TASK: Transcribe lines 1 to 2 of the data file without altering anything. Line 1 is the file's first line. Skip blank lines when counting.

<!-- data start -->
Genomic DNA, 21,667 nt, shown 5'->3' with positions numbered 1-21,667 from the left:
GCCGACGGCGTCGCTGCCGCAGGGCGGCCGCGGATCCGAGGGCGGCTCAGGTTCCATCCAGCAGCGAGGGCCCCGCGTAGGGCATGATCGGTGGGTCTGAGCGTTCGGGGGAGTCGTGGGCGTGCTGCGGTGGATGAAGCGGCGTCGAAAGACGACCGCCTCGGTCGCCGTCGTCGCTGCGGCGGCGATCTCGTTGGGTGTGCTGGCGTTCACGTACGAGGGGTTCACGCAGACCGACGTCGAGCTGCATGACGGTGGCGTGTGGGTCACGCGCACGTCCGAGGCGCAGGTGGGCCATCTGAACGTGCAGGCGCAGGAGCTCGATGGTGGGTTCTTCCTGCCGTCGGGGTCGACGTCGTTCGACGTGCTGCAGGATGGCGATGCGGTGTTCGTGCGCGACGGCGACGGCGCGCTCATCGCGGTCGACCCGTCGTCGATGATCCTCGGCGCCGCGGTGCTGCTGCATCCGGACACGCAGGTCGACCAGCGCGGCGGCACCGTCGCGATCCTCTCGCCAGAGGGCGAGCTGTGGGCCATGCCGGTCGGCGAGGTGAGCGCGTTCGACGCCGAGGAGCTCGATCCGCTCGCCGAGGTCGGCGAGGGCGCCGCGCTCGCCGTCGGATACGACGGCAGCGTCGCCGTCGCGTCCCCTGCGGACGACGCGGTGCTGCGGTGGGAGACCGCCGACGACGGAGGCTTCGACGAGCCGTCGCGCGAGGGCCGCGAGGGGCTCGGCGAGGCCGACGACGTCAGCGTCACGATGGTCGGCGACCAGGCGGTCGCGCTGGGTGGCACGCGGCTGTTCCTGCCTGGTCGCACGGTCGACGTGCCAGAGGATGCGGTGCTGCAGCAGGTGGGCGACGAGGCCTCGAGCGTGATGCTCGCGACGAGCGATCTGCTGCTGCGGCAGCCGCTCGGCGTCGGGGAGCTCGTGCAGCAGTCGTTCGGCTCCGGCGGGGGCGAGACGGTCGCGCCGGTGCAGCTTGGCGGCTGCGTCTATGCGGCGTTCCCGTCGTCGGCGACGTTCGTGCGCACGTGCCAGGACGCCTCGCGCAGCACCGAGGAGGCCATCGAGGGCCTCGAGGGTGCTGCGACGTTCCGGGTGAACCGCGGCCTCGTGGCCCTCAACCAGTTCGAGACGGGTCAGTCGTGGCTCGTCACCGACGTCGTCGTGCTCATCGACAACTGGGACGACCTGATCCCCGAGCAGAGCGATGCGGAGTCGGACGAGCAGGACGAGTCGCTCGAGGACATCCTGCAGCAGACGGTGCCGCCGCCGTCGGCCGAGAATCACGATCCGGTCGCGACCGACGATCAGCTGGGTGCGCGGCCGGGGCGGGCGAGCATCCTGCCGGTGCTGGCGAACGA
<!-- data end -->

Genomic DNA, 21,667 nt, shown 5'->3' with positions numbered 1-21,667 from the left:
GCCGACGGCGTCGCTGCCGCAGGGCGGCCGCGGATCCGAGGGCGGCTCAGGTTCCATCCAGCAGCGAGGGCCCCGCGTAGGGCATGATCGGTGGGTCTGAGCGTTCGGGGGAGTCGTGGGCGTGCTGCGGTGGATGAAGCGGCGTCGAAAGACGACCGCCTCGGTCGCCGTCGTCGCTGCGGCGGCGATCTCGTTGGGTGTGCTGGCGTTCACGTACGAGGGGTTCACGCAGACCGACGTCGAGCTGCATGACGGTGGCGTGTGGGTCACGCGCACGTCCGAGGCGCAGGTGGGCCATCTGAACGTGCAGGCGCAGGAGCTCGATGGTGGGTTCTTCCTGCCGTCGGGGTCGACGTCGTTCGACGTGCTGCAGGATGGCGATGCGGTGTTCGTGCGCGACGGCGACGGCGCGCTCATCGCGGTCGACCCGTCGTCGATGATCCTCGGCGCCGCGGTGCTGCTGCATCCGGACACGCAGGTCGACCAGCGCGGCGGCACCGTCGCGATCCTCTCGCCAGAGGGCGAGCTGTGGGCCATGCCGGTCGGCGAGGTGAGCGCGTTCGACGCCGAGGAGCTCGATCCGCTCGCCGAGGTCGGCGAGGGCGCCGCGCTCGCCGTCGGATACGACGGCAGCGTCGCCGTCGCGTCCCCTGCGGACGACGCGGTGCTGCGGTGGGAGACCGCCGACGACGGAGGCTTCGACGAGCCGTCGCGCGAGGGCCGCGAGGGGCTCGGCGAGGCCGACGACGTCAGCGTCACGATGGTCGGCGACCAGGCGGTCGCGCTGGGTGGCACGCGGCTGTTCCTGCCTGGTCGCACGGTCGACGTGCCAGAGGATGCGGTGCTGCAGCAGGTGGGCGACGAGGCCTCGAGCGTGATGCTCGCGACGAGCGATCTGCTGCTGCGGCAGCCGCTCGGCGTCGGGGAGCTCGTGCAGCAGTCGTTCGGCTCCGGCGGGGGCGAGACGGTCGCGCCGGTGCAGCTTGGCGGCTGCGTCTATGCGGCGTTCCCGTCGTCGGCGACGTTCGTGCGCACGTGCCAGGACGCCTCGCGCAGCACCGAGGAGGCCATCGAGGGCCTCGAGGGTGCTGCGACGTTCCGGGTGAACCGCGGCCTCGTGGCCCTCAACCAGTTCGAGACGGGTCAGTCGTGGCTCGTCACCGACGTCGTCGTGCTCATCGACAACTGGGACGACCTGATCCCCGAGCAGAGCGATGCGGAGTCGGACGAGCAGGACGAGTCGCTCGAGGACATCCTGCAGCAGACGGTGCCGCCGCCGTCGGCCGAGAATCACGATCCGGTCGCGACCGACGATCAGCTGGGTGCGCGGCCGGGGCGGGCGAGCATCCTGCCGGTGCTGGCGAACGA